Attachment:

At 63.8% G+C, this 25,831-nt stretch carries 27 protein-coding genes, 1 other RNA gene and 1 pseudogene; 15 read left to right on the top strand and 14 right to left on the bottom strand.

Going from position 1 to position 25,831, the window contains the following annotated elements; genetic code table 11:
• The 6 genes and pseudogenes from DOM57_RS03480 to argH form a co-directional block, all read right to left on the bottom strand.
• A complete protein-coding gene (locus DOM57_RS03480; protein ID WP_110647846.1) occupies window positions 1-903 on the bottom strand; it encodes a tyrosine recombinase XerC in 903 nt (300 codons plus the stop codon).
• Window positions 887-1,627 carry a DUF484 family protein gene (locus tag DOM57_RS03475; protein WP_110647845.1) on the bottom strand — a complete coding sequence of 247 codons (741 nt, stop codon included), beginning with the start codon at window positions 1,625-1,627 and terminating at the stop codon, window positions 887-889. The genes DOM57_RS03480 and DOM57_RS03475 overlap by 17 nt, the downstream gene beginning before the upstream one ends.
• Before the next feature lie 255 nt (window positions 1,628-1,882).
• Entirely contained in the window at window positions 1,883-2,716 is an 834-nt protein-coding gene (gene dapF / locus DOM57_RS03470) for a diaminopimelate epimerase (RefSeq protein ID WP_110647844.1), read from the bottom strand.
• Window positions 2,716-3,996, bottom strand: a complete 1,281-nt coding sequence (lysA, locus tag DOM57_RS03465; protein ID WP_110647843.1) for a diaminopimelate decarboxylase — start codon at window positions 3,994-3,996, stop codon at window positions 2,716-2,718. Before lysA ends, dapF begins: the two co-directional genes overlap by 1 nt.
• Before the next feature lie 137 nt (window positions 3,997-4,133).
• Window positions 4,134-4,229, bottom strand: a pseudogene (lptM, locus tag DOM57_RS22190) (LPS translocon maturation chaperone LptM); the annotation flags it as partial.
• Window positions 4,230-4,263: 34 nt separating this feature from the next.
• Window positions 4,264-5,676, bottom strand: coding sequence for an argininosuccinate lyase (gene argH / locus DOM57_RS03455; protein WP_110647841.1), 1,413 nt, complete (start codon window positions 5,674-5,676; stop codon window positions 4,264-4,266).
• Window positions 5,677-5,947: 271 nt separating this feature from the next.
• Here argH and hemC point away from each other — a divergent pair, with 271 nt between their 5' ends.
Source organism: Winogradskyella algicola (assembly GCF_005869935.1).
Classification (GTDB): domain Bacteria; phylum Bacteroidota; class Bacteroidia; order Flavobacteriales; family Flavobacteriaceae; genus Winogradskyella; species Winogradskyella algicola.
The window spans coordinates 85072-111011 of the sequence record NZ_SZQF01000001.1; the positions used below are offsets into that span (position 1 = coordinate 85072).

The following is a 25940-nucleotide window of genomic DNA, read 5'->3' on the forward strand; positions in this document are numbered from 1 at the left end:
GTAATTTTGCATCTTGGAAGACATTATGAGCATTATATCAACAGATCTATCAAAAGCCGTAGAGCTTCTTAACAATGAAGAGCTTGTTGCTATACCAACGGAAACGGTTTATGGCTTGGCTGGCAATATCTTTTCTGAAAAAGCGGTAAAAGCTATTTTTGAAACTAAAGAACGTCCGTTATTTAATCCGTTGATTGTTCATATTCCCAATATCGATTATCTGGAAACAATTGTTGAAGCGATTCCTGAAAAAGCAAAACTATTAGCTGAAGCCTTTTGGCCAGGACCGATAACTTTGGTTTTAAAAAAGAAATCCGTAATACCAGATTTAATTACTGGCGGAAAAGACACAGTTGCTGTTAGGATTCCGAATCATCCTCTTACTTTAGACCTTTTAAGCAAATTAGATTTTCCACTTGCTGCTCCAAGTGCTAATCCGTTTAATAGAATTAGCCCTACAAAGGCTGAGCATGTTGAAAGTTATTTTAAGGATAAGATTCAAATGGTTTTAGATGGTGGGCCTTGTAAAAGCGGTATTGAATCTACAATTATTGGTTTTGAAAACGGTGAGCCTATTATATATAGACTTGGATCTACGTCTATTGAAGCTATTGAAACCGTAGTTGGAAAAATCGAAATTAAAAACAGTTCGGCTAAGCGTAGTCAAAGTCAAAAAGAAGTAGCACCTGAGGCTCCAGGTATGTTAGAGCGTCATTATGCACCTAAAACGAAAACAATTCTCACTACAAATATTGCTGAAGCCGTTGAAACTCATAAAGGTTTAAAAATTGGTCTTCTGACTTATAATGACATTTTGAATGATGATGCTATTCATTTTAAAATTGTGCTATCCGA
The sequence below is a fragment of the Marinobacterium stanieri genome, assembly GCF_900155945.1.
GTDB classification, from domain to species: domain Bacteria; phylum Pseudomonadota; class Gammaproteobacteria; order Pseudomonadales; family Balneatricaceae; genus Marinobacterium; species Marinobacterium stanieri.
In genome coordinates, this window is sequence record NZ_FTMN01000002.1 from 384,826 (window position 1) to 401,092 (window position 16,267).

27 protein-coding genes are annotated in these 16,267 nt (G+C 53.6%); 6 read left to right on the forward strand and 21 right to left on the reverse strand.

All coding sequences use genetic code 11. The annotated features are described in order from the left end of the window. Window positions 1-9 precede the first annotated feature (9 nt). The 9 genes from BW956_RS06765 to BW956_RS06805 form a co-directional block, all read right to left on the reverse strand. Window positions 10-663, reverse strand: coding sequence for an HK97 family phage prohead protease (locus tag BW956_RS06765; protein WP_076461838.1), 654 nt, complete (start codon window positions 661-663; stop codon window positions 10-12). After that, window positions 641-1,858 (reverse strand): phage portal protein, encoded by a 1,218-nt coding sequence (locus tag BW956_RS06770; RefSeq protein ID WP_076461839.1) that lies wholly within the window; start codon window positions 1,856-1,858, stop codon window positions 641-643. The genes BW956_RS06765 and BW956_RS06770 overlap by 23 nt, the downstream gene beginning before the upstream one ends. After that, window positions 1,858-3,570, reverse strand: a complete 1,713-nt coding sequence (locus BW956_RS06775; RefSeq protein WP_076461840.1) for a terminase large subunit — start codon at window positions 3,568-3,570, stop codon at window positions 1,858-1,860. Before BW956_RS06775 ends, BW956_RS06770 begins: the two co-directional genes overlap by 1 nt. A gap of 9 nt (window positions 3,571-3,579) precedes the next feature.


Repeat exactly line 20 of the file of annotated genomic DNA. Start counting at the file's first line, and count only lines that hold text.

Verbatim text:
The sequence below is a fragment of the Marinobacterium stanieri genome, assembly GCF_900155945.1.